I am a GIS Analyst with one years experience and no idea where to begin with professional development. I'm competent with the ArcGIS platform, but I am not too familiar with its administration processes. I can work with basic Python programming. I'm taking a course in SQL next week, and I'm pretty terrible with web services.

Where/How/What should i focus on learning to step up to the next level in a GIS career.


2 Answers 2


You've really kind of answered your own question here, but I'll elaborate for the purposes of canonism. I'll provide you with some ideas based off of specific skills that I often see requested at the GIS jobs clearinghouse. You can pretty much go two separate routes here (or both simultaneously) and both are pretty wide open:

Building your analysis skills

  • Learn about rasters. Zonal statistics, DEM/DSM's, viewshed analysis, local statistics, hydrologic modeling are all branches of Geostatistics, knowledge of which is important for analysis. The Geospatial Data Abstraction Library is a great repository for useful tools and information.
  • Learn about remote sensing. I see plenty of job postings asking for expertise in analyzing and managing LiDAR datasets.
  • Become familiar with geocoding, pretty much any entity that keeps address data is usually interested in utilizing geocoding.

Building your GIS Developer skills

  • Python, Python, Python. You'll hear it over and over again here. This is the GIS scripting language. I used the free courseware from Udacity to learn Python, which I think they do a pretty good job of, but I suggest instead Learn Python the Hard Way.
  • If you want to stick to the ESRI suite, learn C#. At the very least, Microsoft is sticking with this as its go-to language for a very long time. It's future is more certain than the .NET alternative, VB.NET.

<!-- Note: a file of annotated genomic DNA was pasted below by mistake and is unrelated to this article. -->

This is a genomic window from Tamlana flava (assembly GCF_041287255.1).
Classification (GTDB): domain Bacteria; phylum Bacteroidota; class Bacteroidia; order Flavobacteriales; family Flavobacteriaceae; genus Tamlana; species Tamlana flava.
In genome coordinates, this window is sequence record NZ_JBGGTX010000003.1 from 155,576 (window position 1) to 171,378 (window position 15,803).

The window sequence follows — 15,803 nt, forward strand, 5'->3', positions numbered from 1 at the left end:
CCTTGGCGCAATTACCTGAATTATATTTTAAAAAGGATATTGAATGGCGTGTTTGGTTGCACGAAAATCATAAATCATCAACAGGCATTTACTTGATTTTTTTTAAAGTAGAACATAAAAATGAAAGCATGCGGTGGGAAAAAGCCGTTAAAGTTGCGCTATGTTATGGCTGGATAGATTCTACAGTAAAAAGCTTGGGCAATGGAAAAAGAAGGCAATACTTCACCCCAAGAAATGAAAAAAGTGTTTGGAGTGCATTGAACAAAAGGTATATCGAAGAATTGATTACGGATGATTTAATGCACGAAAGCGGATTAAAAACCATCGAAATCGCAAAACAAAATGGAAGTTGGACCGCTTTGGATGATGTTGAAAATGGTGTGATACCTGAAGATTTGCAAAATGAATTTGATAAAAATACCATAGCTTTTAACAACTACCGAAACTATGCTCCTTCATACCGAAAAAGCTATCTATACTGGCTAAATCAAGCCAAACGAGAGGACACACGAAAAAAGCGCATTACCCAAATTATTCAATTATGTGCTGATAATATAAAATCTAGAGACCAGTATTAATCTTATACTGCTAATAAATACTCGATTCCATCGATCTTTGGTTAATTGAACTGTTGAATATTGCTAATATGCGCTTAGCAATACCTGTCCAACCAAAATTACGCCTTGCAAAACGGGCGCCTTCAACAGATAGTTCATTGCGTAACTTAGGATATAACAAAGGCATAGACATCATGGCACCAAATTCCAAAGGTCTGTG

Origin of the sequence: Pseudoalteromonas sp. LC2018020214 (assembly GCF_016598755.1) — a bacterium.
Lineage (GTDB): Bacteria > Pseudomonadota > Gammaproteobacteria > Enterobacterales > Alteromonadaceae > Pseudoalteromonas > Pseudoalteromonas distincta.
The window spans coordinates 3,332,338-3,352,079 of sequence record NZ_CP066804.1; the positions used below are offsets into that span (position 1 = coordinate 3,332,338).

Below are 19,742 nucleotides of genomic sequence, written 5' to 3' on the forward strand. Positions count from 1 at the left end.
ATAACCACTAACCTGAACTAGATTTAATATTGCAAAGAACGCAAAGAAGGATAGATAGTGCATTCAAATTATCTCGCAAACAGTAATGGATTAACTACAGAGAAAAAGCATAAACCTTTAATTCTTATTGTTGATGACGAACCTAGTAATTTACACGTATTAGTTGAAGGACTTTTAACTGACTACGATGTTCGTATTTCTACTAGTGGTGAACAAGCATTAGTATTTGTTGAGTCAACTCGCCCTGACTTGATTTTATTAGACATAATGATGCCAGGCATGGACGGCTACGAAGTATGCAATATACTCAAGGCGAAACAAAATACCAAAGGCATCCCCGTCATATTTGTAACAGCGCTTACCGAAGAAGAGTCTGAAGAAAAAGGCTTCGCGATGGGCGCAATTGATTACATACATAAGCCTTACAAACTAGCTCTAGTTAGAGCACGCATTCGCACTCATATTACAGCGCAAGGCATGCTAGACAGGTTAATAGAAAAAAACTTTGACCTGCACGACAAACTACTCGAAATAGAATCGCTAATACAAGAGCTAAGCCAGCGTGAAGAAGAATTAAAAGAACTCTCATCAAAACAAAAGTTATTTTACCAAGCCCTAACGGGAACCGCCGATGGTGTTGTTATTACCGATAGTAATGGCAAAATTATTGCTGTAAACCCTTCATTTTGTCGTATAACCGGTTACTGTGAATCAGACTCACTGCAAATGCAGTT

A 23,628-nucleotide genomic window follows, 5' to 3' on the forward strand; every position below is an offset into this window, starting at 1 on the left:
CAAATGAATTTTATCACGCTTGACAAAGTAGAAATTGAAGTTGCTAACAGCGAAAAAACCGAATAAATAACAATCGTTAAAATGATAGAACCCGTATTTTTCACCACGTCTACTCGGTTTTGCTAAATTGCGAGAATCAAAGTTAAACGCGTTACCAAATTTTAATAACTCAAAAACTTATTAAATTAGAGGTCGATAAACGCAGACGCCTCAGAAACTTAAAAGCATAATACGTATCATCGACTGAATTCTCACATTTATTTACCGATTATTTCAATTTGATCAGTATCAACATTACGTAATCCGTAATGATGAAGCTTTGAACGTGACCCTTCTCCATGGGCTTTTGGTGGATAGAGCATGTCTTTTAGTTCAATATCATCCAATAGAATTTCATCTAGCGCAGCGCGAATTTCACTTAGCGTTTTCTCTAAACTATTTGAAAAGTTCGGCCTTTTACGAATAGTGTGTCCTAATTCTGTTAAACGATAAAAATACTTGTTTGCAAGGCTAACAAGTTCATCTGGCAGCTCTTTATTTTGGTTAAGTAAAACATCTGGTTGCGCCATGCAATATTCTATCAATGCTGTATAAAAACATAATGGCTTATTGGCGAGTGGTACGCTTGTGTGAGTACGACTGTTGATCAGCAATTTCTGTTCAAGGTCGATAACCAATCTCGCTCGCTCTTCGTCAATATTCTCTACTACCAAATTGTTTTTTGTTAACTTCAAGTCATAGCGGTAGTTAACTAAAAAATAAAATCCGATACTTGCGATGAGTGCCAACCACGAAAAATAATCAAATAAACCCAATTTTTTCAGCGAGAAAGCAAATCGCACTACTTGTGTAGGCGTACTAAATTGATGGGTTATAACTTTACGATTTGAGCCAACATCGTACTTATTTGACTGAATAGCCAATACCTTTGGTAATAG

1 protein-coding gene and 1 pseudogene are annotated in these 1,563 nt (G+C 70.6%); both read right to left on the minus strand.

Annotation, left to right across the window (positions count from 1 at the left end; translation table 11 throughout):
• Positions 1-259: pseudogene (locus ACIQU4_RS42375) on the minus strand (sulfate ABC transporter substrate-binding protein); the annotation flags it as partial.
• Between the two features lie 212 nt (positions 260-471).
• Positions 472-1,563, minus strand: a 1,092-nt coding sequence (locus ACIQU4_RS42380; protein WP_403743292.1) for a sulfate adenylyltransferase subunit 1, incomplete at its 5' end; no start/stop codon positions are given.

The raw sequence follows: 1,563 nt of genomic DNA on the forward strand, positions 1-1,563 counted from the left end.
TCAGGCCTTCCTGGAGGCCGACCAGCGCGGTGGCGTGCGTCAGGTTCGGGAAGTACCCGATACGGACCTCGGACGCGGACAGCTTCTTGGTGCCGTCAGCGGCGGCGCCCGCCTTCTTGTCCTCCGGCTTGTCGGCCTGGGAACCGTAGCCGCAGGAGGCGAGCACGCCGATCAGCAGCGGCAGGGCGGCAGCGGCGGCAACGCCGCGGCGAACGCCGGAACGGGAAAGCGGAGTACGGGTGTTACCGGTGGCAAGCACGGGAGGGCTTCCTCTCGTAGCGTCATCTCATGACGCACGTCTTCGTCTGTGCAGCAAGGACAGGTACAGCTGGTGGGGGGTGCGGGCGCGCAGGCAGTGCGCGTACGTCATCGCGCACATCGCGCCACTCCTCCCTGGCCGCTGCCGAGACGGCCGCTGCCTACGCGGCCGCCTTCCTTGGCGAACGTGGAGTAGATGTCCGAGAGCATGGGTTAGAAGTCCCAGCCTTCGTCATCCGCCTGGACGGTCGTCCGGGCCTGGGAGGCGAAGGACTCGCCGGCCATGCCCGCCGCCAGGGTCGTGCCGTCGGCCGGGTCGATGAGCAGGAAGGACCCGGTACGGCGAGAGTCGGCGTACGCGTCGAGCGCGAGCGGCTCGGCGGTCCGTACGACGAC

• Learn SQL. For the most part, basic SQL is standardized across all major RDBMS platforms, with all the extra bells and whistles integrated into the special SQL languages such as T-SQL and PL/SQL. Don't bother with all that yet, if you get the basic standardized language down, you'll cover 80% of the things you need to do with it and the other 20% you can pick up as you need. W3C has some great simple and straightforward samples to get you started here.

  • Learn database architecture. Understand the concepts of normalization and relationships, what primary and foreign keys are, and how to build a database. There are a lot of jobs that involve structuring your GIS data. In the same vein, understanding the underlying structure of geodatabases is key if you want to become a developer in the ESRI suite of products.
  • Learn web development. More importantly, learn Javascript. This is a rapidly growing field. I see tons of job postings from businesses that want web GIS applications. There are a few different API's you can familiarize yourself with. If you want to go open source, two popular ones are OpenLayers and leaflet.js. If you want to stick with ESRI, I wouldn't go with Flash or Silverlight API's, I would use Javascript and HTML only.
  • hey thanks very much, thats a very nice breakdown of the options available. I will have a think about it but will probably go down the developer route. thanks again Mar 4, 2014 at 0:37
  • Agree with Conor on SL and Flex - Esri has focused on JS and there is no new development for SL/Flex. Read blogs.esri.com/esri/arcgis/2014/02/21/… Mar 4, 2014 at 5:51
  • I think another path would be available. It is to get a lot of knowledge. Not so deep, but as wide as possible. In that case you might be a serious team leader or decision maker if having a clear picture of what GIS really is and what it is capable. Oct 11, 2021 at 15:14

I honestly believe that GIS is a fast growing and limitless field. Conor has answered pretty much most of what I would say. I think a programming/scripting/database/analysis background will get you far.

But, ask yourself what it is that you want to be doing. Is there a field that interests you other than GIS? So many agencies are new at GIS and with Google Maps and Earth at everyone's fingertips, many more are ready to enter into the GIS world. Waterways, park services, environmental protection, utilities, streets, universities, hospitals, military, real estate, community planning, etc. are all using GIS technologies. Finding a niche that is both exciting and stimulating to you is a possibility with GIS.

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